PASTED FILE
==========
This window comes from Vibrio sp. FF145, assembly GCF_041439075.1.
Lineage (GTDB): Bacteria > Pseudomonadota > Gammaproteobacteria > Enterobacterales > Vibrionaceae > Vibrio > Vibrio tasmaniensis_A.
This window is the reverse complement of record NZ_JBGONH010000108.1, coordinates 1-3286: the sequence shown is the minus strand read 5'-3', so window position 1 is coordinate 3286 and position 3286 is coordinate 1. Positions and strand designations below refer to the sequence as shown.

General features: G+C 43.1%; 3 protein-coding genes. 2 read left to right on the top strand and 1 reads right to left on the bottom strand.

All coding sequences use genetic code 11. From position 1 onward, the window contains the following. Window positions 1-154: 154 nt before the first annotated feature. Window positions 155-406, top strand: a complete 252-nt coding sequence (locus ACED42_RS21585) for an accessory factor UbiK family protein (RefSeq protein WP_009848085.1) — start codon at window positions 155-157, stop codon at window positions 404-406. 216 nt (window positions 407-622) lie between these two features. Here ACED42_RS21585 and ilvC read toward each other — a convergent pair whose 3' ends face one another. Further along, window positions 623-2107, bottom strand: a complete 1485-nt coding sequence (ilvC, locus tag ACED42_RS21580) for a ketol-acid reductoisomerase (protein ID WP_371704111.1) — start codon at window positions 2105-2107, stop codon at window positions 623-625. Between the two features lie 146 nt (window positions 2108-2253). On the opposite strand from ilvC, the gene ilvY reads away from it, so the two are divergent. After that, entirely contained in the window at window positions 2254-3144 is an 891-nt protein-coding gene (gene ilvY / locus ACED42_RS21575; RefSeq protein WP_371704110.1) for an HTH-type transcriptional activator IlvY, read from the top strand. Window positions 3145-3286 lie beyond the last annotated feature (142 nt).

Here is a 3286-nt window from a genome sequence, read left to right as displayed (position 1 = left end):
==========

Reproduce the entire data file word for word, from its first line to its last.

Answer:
This window comes from Vibrio sp. FF145, assembly GCF_041439075.1.
Lineage (GTDB): Bacteria > Pseudomonadota > Gammaproteobacteria > Enterobacterales > Vibrionaceae > Vibrio > Vibrio tasmaniensis_A.
This window is the reverse complement of record NZ_JBGONH010000108.1, coordinates 1-3286: the sequence shown is the minus strand read 5'-3', so window position 1 is coordinate 3286 and position 3286 is coordinate 1. Positions and strand designations below refer to the sequence as shown.

General features: G+C 43.1%; 3 protein-coding genes. 2 read left to right on the top strand and 1 reads right to left on the bottom strand.

All coding sequences use genetic code 11. From position 1 onward, the window contains the following. Window positions 1-154: 154 nt before the first annotated feature. Window positions 155-406, top strand: a complete 252-nt coding sequence (locus ACED42_RS21585) for an accessory factor UbiK family protein (RefSeq protein WP_009848085.1) — start codon at window positions 155-157, stop codon at window positions 404-406. 216 nt (window positions 407-622) lie between these two features. Here ACED42_RS21585 and ilvC read toward each other — a convergent pair whose 3' ends face one another. Further along, window positions 623-2107, bottom strand: a complete 1485-nt coding sequence (ilvC, locus tag ACED42_RS21580) for a ketol-acid reductoisomerase (protein ID WP_371704111.1) — start codon at window positions 2105-2107, stop codon at window positions 623-625. Between the two features lie 146 nt (window positions 2108-2253). On the opposite strand from ilvC, the gene ilvY reads away from it, so the two are divergent. After that, entirely contained in the window at window positions 2254-3144 is an 891-nt protein-coding gene (gene ilvY / locus ACED42_RS21575; RefSeq protein WP_371704110.1) for an HTH-type transcriptional activator IlvY, read from the top strand. Window positions 3145-3286 lie beyond the last annotated feature (142 nt).

Here is a 3286-nt window from a genome sequence, read left to right as displayed (position 1 = left end):